There is an old story about Rabbi Levi Yitzchak of Berditchev who was challenged to show God's power in this world. To do so he asked his servant to bring something the local ruler had declared as contraband. After insisting on it the servant went out and eventually returned with the item. After that he asked the servant to bring him some bread from a Jewish home, the caveat being that this occurred during Pesach. Again the servant needed some pushing but eventually went out. This time he came back empty handed. Reb Levi Yitzchak triumphantly pointed out that a human rule with police and courts couldn't get people to follow his laws but God in Heaven could count on his nation to be obedient without anything to enforce His law.
Nowadays, of course, the story wouldn't have ended the same. The servant would easily have found bread, nebich, and returned with it to his master. We therefore have to look at this story and draw a different conclusion.
Before we can demand obedience to the Creator, we have to restore His position as our ruler. Despite how obvious that seems, it's not a simple task at all. Both within the frum community and without, God takes a back seat when it comes to our priorities. We mumble about Him in our prayers, say Baruch HaShem instinctively and all that but when was the last time most of us were moved to talk privately with Him, or to mention Him without it being in some official context. We struggle with "Gadol worship" and chassidish venerations of their Rebbe as a conduit between them and the Creator. The extra level dulls our connection.
Outside the Torah observant world the situation is no better. There God is an impotent, all-approving figure whose job is to reward us for our good deeds (and we'll subjectively decide on what those are) and refrain from judging us when we fail to meet His standard.
Is this any surprise though? In a famous story in the Midrash similar to the one above, one of our Chachamim tries the same thing with a Roman emperor, this time the challenge being for the emperor to ban all fires in the city. At the end of the day the two stand on the roof of the palace, survey the city and see a single pillar of smoke in the distance. Nowadays there would be dozens of such pillars and everyone would have an excuse as to why the law doesn't apply to them. We live in a society when the cardinal rule for lawfulness is "It's only illegal if you don't get caught". We are not so isolated as to be immune from this attitude. Outside the frum world you can find lots of bread on Pesach. Inside the ranks of the pious you can find crimes just as bad, just as easily.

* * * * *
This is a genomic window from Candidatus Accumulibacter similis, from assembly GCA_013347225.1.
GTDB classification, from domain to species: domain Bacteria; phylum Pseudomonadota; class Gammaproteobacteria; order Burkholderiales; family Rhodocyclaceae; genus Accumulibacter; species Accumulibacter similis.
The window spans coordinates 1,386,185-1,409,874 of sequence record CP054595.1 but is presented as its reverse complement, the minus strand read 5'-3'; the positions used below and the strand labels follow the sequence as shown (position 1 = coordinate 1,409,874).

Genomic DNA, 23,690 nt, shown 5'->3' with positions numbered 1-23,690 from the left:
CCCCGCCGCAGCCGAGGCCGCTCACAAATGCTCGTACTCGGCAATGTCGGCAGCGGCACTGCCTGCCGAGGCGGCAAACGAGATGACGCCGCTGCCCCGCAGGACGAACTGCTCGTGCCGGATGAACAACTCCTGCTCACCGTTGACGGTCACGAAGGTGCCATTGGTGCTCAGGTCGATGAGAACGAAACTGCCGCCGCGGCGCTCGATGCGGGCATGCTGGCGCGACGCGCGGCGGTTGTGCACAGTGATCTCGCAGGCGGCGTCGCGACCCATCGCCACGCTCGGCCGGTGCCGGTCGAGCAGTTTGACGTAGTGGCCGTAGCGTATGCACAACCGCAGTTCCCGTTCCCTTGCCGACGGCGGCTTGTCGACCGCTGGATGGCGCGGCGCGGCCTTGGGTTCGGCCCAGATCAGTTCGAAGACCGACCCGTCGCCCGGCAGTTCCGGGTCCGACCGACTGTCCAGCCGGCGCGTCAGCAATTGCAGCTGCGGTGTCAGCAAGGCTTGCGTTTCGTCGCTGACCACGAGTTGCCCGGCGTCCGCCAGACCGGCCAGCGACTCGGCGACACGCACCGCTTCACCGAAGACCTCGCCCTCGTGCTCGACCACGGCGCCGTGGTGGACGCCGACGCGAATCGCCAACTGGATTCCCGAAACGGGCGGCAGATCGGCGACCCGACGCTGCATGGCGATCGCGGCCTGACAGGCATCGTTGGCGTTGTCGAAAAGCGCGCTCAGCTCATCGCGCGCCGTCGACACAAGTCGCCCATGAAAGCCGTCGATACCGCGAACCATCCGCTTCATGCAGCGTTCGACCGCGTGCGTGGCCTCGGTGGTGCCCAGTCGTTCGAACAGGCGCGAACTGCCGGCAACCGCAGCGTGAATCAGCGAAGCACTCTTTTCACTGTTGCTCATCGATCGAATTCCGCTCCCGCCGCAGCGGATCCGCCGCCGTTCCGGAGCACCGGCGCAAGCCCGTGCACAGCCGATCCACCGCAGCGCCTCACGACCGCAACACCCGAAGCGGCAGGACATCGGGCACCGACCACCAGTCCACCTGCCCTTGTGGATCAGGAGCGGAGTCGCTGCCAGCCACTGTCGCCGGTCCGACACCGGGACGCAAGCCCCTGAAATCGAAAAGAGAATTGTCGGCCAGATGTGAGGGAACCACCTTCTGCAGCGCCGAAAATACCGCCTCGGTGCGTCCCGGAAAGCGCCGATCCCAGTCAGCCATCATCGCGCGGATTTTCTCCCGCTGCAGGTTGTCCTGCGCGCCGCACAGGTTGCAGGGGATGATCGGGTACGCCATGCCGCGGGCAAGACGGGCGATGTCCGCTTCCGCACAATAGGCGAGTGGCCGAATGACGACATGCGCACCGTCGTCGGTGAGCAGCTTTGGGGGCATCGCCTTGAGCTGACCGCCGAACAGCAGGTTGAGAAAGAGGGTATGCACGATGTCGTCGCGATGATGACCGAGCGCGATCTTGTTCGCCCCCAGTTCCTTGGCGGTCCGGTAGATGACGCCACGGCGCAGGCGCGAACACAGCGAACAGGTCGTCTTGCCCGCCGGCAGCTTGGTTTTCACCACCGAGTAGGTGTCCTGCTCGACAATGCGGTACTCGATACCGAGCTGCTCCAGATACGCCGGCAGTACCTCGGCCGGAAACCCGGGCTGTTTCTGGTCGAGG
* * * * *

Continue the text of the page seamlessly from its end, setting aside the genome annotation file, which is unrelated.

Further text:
If there is therefore to be a change within the Jewish nation, especially within Israel itself, we must ask ourselves what one simple change we can make to turn ourselves towards God and His expectations for us. Bullying people into keeping Shabbos whether they want to or not, telling them how to use the mikveh or not, isn't doing it. What would?
Perhaps all parts of the Jewish community need to be reminded that God is our King. Stop, period, nothing more. Until now we have failed to do that because of the implications that come with it. If God is King, then how dare any of us tolerate disobedience, either within ourselves or from our brethren?
I would suggest that the same way we see infractions of law from our fellow citizens wherever we live, citizens who nevertheless recognize the legitimacy of the government they live under and who, if forced, will therefore obey its laws, we approach ourselves in the same manner.
You can't force a person to keep kosher without his accepting that there is an Authority who demands it of him yet that is precisely what so often happens. You can't expect a person to abandon secret sins if he is convinces that the all-seeing Eye in the Sky isn't watching him at certain times.
Before we worry about the little things, or frankly even the big ones, we have to work on re-establishing His authority. Once all Jews recognize that, despite their level of observance or non-observance, there is a God in Heaven that we are all governed by then we can talk about bringing people around to a more proper form of behaviour. Accept the government, then push the laws.